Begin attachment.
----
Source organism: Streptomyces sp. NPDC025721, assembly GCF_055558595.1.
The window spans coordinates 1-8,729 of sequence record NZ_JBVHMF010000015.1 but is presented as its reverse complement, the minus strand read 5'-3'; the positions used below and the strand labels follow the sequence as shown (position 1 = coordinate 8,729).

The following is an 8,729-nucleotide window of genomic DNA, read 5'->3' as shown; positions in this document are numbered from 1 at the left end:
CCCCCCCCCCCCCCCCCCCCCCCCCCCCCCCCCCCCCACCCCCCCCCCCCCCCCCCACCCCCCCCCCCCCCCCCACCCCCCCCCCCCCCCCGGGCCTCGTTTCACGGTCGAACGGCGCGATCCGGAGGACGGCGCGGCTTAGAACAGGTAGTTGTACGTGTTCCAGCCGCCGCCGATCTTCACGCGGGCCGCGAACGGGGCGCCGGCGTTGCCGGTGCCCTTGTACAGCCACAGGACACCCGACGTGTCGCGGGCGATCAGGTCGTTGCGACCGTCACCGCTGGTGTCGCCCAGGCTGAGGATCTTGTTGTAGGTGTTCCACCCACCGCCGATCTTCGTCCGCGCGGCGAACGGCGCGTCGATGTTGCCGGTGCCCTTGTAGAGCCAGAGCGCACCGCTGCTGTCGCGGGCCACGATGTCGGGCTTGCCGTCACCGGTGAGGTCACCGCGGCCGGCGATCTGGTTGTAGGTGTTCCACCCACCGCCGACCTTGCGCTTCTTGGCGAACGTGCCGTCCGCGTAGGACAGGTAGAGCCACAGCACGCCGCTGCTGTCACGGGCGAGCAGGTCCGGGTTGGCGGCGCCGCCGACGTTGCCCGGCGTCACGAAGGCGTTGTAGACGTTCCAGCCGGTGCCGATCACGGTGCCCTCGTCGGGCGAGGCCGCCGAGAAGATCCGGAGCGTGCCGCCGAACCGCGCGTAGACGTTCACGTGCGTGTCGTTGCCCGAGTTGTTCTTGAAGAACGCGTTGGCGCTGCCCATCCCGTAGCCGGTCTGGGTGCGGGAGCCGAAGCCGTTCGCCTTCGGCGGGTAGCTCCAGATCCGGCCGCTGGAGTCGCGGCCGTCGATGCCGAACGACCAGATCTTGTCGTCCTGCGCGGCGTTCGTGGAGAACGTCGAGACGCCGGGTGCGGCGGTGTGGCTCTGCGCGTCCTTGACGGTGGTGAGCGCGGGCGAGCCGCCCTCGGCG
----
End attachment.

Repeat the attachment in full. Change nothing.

Source organism: Streptomyces sp. NPDC025721, assembly GCF_055558595.1.
The window spans coordinates 1-8,729 of sequence record NZ_JBVHMF010000015.1 but is presented as its reverse complement, the minus strand read 5'-3'; the positions used below and the strand labels follow the sequence as shown (position 1 = coordinate 8,729).

The following is an 8,729-nucleotide window of genomic DNA, read 5'->3' as shown; positions in this document are numbered from 1 at the left end:
CCCCCCCCCCCCCCCCCCCCCCCCCCCCCCCCCCCCCACCCCCCCCCCCCCCCCCCACCCCCCCCCCCCCCCCCACCCCCCCCCCCCCCCCGGGCCTCGTTTCACGGTCGAACGGCGCGATCCGGAGGACGGCGCGGCTTAGAACAGGTAGTTGTACGTGTTCCAGCCGCCGCCGATCTTCACGCGGGCCGCGAACGGGGCGCCGGCGTTGCCGGTGCCCTTGTACAGCCACAGGACACCCGACGTGTCGCGGGCGATCAGGTCGTTGCGACCGTCACCGCTGGTGTCGCCCAGGCTGAGGATCTTGTTGTAGGTGTTCCACCCACCGCCGATCTTCGTCCGCGCGGCGAACGGCGCGTCGATGTTGCCGGTGCCCTTGTAGAGCCAGAGCGCACCGCTGCTGTCGCGGGCCACGATGTCGGGCTTGCCGTCACCGGTGAGGTCACCGCGGCCGGCGATCTGGTTGTAGGTGTTCCACCCACCGCCGACCTTGCGCTTCTTGGCGAACGTGCCGTCCGCGTAGGACAGGTAGAGCCACAGCACGCCGCTGCTGTCACGGGCGAGCAGGTCCGGGTTGGCGGCGCCGCCGACGTTGCCCGGCGTCACGAAGGCGTTGTAGACGTTCCAGCCGGTGCCGATCACGGTGCCCTCGTCGGGCGAGGCCGCCGAGAAGATCCGGAGCGTGCCGCCGAACCGCGCGTAGACGTTCACGTGCGTGTCGTTGCCCGAGTTGTTCTTGAAGAACGCGTTGGCGCTGCCCATCCCGTAGCCGGTCTGGGTGCGGGAGCCGAAGCCGTTCGCCTTCGGCGGGTAGCTCCAGATCCGGCCGCTGGAGTCGCGGCCGTCGATGCCGAACGACCAGATCTTGTCGTCCTGCGCGGCGTTCGTGGAGAACGTCGAGACGCCGGGTGCGGCGGTGTGGCTCTGCGCGTCCTTGACGGTGGTGAGCGCGGGCGAGCCGCCCTCGGCG